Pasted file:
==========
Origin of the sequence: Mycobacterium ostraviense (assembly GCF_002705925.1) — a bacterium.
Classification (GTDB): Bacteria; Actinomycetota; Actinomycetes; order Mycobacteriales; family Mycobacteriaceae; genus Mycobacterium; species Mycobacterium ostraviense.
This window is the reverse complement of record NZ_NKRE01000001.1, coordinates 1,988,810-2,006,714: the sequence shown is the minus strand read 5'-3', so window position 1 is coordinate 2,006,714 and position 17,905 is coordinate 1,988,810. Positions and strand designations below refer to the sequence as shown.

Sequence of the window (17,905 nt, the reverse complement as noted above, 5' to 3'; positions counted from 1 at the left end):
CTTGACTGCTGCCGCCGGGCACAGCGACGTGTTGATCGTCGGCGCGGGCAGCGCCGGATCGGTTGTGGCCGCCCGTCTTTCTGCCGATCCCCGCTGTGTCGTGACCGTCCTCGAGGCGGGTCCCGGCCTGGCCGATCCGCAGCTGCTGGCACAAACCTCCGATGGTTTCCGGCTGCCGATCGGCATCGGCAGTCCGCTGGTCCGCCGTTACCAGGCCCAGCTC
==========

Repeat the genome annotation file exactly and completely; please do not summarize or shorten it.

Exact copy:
Origin of the sequence: Mycobacterium ostraviense (assembly GCF_002705925.1) — a bacterium.
Classification (GTDB): Bacteria; Actinomycetota; Actinomycetes; order Mycobacteriales; family Mycobacteriaceae; genus Mycobacterium; species Mycobacterium ostraviense.
This window is the reverse complement of record NZ_NKRE01000001.1, coordinates 1,988,810-2,006,714: the sequence shown is the minus strand read 5'-3', so window position 1 is coordinate 2,006,714 and position 17,905 is coordinate 1,988,810. Positions and strand designations below refer to the sequence as shown.

Sequence of the window (17,905 nt, the reverse complement as noted above, 5' to 3'; positions counted from 1 at the left end):
CTTGACTGCTGCCGCCGGGCACAGCGACGTGTTGATCGTCGGCGCGGGCAGCGCCGGATCGGTTGTGGCCGCCCGTCTTTCTGCCGATCCCCGCTGTGTCGTGACCGTCCTCGAGGCGGGTCCCGGCCTGGCCGATCCGCAGCTGCTGGCACAAACCTCCGATGGTTTCCGGCTGCCGATCGGCATCGGCAGTCCGCTGGTCCGCCGTTACCAGGCCCAGCTC